Full-time, continuing faculty members may participate through The Andrew W. Mellon Teaching and Learning Institute in:
and through the Teaching and Learning Initiative in
6. Reciprocal Teaching and Learning Partnerships with staff members or students
All applications and inquires regarding the opportunities through The Andrew W. Mellon Teaching and Learning Institute (1-5 above) should be directed to Alison Cook-Sather.
All applications and inquiries regarding reciprocal teaching and learning partnerships and the Time Bank should be directed to Jessica Hollinger Vinson.
If you are a full-time, continuing faculty member, you are eligible to participate in a faculty pedagogy seminar. If you choose to participate in a full- or half-semester faculty pedagogy seminar, you are committing to:
These are semester-long seminars offered in the Fall and/or Spring semesters (depending on faculty interest) and include all of the commitments listed above. They are appropriate for faculty members who want to work with faculty colleagues and student consultants for a full 15 weeks, exploring both a course they are currently teaching and a course (or courses) they plan to teach. The first part of the semester focuses on larger pedagogical questions in relation to a course being taught, the middle portion focuses on issues and topics identified for further exploration by the group, and the final third focuses on applying what we have explored in the seminar to future courses.
Half-semester seminars allow for more faculty participation and a differentiation between focusing on a course currently being taught and a course to be taught the next or in a subsequent semester. These seminars are offered in the Fall and/or Spring semesters (depending on faculty interest) and include all of the commitments listed above. Seminars focused on a course currently being taught begin in week 1 and conclude in week 7. Seminars focused on a course to be taught in a future semester begin in week 8 and conclude in week 14.
These seminars are for faculty members who have already participated in a half- or full-semester faculty pedagogy seminar. Suggested by past participants, TLI2s give faculty the opportunity to work in a focused way on a pedagogical issue, interest, or challenge. Participants commit to:
Faculty may request Student Consultants to work as partners in TLI2s.
Student Consultants are available to work with interested faculty members on a focal course. A student who is not enrolled in the course upon which you want to focus can work with you for the entire semester or for some portion of it. S/he visits your class, takes detailed observation notes focused on pedagogical issues you identify, gathers midcourse feedback (if you wish), and meets with you to discuss what is happening in your class.
These partnerships are for faculty members who do not wish to participate in a faculty pedagogy seminar or have already participated in a seminar and wish to continue in a partnership with a Student Consultant.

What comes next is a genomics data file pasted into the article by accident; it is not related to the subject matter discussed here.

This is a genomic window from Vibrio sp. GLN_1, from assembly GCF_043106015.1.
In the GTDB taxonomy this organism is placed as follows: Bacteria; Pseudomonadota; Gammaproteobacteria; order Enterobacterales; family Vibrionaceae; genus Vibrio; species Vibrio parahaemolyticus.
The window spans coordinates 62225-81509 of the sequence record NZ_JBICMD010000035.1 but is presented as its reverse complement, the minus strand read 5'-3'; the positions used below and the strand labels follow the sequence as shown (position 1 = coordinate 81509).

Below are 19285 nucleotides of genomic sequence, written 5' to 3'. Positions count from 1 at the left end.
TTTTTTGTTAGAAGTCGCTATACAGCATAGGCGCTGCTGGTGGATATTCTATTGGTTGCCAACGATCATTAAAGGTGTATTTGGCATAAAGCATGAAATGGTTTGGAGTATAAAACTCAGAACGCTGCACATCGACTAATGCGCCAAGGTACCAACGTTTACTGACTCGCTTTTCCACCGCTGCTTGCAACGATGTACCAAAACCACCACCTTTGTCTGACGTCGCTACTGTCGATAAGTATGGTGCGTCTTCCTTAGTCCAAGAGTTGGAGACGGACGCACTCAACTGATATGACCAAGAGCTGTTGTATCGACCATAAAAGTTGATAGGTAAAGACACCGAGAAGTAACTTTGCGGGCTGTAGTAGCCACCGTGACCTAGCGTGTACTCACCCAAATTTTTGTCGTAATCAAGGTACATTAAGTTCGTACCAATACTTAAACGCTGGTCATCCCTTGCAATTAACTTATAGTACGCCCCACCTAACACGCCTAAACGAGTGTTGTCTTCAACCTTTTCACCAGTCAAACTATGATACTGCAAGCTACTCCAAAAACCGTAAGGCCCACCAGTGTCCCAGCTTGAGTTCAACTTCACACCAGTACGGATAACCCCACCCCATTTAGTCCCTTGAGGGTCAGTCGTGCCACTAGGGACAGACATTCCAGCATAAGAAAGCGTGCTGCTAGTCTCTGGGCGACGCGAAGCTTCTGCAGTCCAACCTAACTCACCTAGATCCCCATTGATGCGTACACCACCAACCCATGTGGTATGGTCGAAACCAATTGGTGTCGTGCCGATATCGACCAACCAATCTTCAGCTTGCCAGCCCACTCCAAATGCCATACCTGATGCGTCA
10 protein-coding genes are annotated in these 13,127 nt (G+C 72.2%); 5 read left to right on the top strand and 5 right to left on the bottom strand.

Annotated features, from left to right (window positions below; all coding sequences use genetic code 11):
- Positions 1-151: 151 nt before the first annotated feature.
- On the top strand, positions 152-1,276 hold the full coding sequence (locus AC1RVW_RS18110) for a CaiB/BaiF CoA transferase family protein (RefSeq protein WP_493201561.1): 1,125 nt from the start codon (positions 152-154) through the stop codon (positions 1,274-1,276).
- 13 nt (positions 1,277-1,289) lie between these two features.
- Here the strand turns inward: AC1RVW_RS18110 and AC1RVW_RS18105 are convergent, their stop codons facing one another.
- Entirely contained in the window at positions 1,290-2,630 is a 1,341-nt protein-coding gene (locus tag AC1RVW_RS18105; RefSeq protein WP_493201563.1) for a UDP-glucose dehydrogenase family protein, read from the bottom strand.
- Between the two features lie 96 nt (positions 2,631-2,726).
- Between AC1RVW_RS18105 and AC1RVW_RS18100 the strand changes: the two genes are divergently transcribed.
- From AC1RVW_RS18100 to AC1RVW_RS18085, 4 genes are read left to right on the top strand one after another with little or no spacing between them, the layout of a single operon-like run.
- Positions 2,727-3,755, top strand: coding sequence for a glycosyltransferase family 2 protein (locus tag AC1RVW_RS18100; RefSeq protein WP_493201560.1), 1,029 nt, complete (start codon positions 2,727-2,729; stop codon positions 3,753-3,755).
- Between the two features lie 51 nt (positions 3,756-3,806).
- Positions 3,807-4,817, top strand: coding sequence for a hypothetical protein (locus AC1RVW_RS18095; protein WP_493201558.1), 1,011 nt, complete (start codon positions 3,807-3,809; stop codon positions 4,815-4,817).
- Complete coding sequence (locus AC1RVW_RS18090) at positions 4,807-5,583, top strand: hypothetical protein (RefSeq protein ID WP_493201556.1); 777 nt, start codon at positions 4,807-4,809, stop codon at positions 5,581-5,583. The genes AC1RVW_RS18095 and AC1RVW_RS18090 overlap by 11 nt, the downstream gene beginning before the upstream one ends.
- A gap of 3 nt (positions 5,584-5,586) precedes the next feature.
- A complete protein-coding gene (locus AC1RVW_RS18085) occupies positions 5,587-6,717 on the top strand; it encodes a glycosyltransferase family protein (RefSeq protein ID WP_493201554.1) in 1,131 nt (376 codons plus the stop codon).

Any faculty member may request a Student Consultant for a full semester, a portion of a semester, or for a focused assessment (e.g., midsemester feedback).
This program affords you the opportunity to visit and/or be visited by a faculty colleague in the bi-co and then meet to talk. If you indicate what discipline or division and what kind of class you are interested in observing, appropriate partnerships between faculty who wish to engage in this cross-visitation can be arranged.
You may wish to combine this program with the SaLT program. Faculty have found that the intersection of faculty and student colleague observations, and a three-way dialogue about what is happening in the classroom, are very informative.
Continuing and new faculty members are invited to participate in summer workshops focused on developing a new course or revising an existing one.
Working in collaboration with other faculty members, members of the Information Services staff, and undergraduate students in the role of pedagogical consultant, you may develop a syllabus from scratch, revise a syllabus in a general way, or revise a syllabus with a particular focus (e.g., the integration of technology).
Participants meet four or five times over the summer, with communication maintained through technological media in between meetings. In-person meetings are scheduled around participants’ schedules. While no stipends are attached to this forum, travel beyond the regular commute to campus may be reimbursed.
Through the Empowering Learners Partnerships program, you can partner with a staff member or a student in a unique, reciprocal relationship in which you take turns teaching and learning a skill or interest.
You should expect to devote up to two hours per week to the partnership, dividing the time as you and your partner decide among teaching and learning.
Skills exchanged have included cooking, computer use, crafts, literacy development, language instruction, music appreciation, martial arts, religious studies, and home maintenance.